Nassau County Executive Laura Curran, in a news conference earlier in November, said she was worried about the recent increase of coronavirus cases in the Port Washington area. The area’s 634 cases are almost 10 percent of the North Shore’s positive tests. The town-governed areas of Port Washington, with 364 cases, had a rate of positive tests averaging 2.93 percent over a seven-day period, according to county figures.
Manhasset, which has remained comparatively low since the beginning of the pandemic, had 381 cases, with a majority coming from town-governed areas.
The Village of Roslyn’s 171 cases may not seem high compared with other North Shore areas, but the cases per 1,000 residents, 59.96, is one of the highest rates in Nassau County, according to Health Department figures.
According to figures provided by the U.S. Census Bureau, the estimated population of the Village of Roslyn was 2,882 in 2018. According to Roslyn Mayor John Durkin, the rate of infection reported by Newsday and the population provided by the census are inaccurate.
Durkin attributed some of the cases to people with underlying health conditions at the village’s two senior homes, the Atria and Assisted Living Roslyn.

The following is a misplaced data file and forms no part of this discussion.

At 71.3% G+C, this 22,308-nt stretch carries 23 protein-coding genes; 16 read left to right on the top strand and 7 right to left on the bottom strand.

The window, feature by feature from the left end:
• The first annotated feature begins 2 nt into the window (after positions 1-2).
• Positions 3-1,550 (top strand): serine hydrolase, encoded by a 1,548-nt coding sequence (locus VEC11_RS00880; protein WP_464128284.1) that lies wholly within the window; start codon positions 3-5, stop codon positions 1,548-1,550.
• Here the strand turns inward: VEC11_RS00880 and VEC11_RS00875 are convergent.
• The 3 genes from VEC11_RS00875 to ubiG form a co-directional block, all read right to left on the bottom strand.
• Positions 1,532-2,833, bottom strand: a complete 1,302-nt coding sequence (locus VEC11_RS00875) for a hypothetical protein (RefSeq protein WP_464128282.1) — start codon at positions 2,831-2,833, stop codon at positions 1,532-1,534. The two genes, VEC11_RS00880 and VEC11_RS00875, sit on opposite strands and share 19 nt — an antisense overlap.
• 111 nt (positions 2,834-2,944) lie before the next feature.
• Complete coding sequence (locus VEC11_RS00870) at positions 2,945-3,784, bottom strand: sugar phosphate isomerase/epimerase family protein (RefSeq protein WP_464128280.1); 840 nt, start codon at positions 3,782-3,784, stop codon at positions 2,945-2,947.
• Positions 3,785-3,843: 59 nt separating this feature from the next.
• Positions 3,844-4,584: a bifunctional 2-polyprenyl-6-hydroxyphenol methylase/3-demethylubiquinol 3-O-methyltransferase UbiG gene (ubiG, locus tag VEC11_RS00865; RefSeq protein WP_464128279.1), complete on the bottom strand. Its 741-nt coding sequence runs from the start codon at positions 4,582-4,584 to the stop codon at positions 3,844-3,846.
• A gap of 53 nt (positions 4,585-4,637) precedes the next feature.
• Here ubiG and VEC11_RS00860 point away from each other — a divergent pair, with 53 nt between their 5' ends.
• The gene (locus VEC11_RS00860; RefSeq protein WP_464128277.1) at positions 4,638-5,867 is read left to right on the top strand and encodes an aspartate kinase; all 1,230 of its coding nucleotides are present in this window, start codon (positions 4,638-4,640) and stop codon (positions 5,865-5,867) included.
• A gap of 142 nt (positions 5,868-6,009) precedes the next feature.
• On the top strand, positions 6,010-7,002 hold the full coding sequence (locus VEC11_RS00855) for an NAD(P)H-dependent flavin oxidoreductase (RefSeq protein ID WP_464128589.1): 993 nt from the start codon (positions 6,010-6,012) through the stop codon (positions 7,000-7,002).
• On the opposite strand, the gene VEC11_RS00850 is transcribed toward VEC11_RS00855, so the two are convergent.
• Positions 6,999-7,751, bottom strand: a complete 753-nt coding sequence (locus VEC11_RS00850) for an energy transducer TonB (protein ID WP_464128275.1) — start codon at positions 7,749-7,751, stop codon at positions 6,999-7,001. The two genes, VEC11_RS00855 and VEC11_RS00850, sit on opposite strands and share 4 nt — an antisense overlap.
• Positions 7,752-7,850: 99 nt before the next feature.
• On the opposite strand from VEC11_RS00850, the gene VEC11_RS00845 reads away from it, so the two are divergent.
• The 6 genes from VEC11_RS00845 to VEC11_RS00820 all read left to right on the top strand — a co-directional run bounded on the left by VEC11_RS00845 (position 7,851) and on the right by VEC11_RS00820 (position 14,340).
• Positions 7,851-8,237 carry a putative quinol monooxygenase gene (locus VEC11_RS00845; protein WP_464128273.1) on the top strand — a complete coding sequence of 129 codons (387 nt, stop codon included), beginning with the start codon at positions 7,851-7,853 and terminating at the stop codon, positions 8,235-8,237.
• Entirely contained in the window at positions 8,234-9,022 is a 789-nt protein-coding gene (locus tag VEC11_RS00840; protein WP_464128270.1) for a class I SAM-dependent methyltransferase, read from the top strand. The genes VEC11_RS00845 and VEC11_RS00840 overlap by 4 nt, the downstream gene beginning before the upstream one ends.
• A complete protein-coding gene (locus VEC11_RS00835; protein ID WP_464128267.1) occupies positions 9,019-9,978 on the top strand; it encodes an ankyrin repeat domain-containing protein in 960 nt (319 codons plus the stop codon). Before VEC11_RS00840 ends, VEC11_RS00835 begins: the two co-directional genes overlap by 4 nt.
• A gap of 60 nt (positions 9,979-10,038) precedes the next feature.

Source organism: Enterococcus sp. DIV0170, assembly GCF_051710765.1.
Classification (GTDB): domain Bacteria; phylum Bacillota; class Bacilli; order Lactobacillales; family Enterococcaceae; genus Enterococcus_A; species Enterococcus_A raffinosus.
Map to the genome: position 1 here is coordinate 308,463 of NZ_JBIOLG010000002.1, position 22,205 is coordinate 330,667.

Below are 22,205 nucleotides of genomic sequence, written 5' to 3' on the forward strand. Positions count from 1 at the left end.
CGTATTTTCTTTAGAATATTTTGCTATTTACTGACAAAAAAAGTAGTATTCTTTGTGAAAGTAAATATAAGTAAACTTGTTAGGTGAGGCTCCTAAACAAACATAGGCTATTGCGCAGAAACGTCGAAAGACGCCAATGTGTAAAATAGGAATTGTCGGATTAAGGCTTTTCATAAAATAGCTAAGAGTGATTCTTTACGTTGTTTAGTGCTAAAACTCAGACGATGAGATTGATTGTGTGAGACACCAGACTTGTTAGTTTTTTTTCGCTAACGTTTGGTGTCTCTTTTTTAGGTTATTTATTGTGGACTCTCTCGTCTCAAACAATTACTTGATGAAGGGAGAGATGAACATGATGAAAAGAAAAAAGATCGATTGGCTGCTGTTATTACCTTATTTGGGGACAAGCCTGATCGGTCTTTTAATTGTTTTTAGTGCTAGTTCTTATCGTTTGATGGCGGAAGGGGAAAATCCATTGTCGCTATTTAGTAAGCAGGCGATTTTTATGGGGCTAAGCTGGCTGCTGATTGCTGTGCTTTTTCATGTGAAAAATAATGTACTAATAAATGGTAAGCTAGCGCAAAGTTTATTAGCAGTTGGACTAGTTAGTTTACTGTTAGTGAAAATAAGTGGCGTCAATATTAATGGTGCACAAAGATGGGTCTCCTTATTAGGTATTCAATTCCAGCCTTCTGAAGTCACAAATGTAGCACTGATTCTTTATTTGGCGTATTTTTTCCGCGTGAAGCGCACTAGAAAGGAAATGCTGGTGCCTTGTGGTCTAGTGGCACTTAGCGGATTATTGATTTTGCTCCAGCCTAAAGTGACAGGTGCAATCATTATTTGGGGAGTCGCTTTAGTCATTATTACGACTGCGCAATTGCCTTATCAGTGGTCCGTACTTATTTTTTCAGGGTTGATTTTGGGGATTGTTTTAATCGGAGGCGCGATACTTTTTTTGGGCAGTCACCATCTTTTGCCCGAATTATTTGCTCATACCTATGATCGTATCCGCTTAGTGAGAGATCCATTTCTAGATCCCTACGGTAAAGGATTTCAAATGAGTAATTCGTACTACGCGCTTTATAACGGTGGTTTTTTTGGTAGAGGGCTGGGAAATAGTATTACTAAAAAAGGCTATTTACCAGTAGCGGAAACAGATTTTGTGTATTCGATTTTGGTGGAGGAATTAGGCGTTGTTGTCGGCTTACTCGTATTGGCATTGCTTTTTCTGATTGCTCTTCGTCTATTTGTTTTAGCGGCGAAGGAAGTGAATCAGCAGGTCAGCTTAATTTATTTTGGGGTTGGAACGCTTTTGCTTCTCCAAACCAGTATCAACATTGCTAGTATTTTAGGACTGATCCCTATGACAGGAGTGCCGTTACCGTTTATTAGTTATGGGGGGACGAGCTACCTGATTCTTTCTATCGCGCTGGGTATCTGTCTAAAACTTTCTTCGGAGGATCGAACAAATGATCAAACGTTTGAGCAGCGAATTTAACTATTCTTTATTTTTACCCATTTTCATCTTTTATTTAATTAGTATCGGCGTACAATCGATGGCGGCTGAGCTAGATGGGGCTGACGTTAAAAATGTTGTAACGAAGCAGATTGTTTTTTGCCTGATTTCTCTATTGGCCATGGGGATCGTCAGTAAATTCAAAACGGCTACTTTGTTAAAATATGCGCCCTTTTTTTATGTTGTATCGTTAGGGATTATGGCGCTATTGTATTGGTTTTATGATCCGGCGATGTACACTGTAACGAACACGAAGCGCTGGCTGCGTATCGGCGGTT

On Monday, Curran said Nassau County’s rate of infection was 3.4 percent, the highest number since reopening began in late May. She said keeping schools and businesses open will be a top priority, and the county has everything needed to prevent a winter shutdown.
“As county executive, I will continue to do everything I can to keep schools and businesses open,” Curran said. “I believe we have the tools and know-how to get through this winter without a shutdown, so let’s all do our part. Let’s continue to wear our masks, wash hands, practice social distancing, and avoid large gatherings to save lives, keep kids in school and ensure businesses can stay open.”
Last week Curran joined with other local officials in announcing a free drive-thru testing facility at the North Shore Hebrew Academy in Kings Point. Since then, the testing site’s location was changed to 600 Community Drive in Manhasset, the site of North Shore’s LIJ Health System building.
A spokesperson for the county executive said the decision was made to relocate the site to handle more tests.
“We came to a collective decision that it would be best to move the testing site to a location that is better able to handle a larger volume of testing and to avoid disruption to the school,” the spokesperson said in a statement.
The testing facility is free to residents who schedule an appointment Monday to Friday from 10 a.m. to 3 p.m. According to officials, testing will be available to anyone 8 years or older. The consent of a parent or guardian is required for anyone 18 or younger.
Community members will remain in their cars and receive nasal swabs for two diagnostic tests. After the swabs, residents will remain in their vehicles to await the test results and educational materials.
Throughout New York, more than 568,000 people had tested positive for the coronavirus as of Wednesday, according to state figures. Of that total, 34,516 people had died. In New York City, 290,018 people had contracted the virus, and 24,146 had died.